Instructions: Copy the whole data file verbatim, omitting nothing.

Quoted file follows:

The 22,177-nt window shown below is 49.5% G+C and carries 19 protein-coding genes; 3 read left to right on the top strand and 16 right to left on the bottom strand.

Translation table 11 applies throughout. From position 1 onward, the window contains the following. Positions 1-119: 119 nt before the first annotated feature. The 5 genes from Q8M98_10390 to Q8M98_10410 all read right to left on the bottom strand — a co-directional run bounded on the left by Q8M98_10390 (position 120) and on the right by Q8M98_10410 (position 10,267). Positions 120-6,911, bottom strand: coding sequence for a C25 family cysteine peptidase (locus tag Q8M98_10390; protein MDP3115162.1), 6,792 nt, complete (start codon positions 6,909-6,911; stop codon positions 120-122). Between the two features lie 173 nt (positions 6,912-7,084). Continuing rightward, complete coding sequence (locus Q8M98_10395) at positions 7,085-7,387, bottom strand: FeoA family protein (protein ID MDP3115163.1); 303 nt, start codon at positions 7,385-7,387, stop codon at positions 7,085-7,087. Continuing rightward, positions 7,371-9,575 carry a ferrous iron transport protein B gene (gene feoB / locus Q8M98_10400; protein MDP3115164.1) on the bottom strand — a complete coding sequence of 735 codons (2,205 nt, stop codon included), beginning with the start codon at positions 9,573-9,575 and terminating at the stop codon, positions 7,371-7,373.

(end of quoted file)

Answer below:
The 22,177-nt window shown below is 49.5% G+C and carries 19 protein-coding genes; 3 read left to right on the top strand and 16 right to left on the bottom strand.

Translation table 11 applies throughout. From position 1 onward, the window contains the following. Positions 1-119: 119 nt before the first annotated feature. The 5 genes from Q8M98_10390 to Q8M98_10410 all read right to left on the bottom strand — a co-directional run bounded on the left by Q8M98_10390 (position 120) and on the right by Q8M98_10410 (position 10,267). Positions 120-6,911, bottom strand: coding sequence for a C25 family cysteine peptidase (locus tag Q8M98_10390; protein MDP3115162.1), 6,792 nt, complete (start codon positions 6,909-6,911; stop codon positions 120-122). Between the two features lie 173 nt (positions 6,912-7,084). Continuing rightward, complete coding sequence (locus Q8M98_10395) at positions 7,085-7,387, bottom strand: FeoA family protein (protein ID MDP3115163.1); 303 nt, start codon at positions 7,385-7,387, stop codon at positions 7,085-7,087. Continuing rightward, positions 7,371-9,575 carry a ferrous iron transport protein B gene (gene feoB / locus Q8M98_10400; protein MDP3115164.1) on the bottom strand — a complete coding sequence of 735 codons (2,205 nt, stop codon included), beginning with the start codon at positions 9,573-9,575 and terminating at the stop codon, positions 7,371-7,373.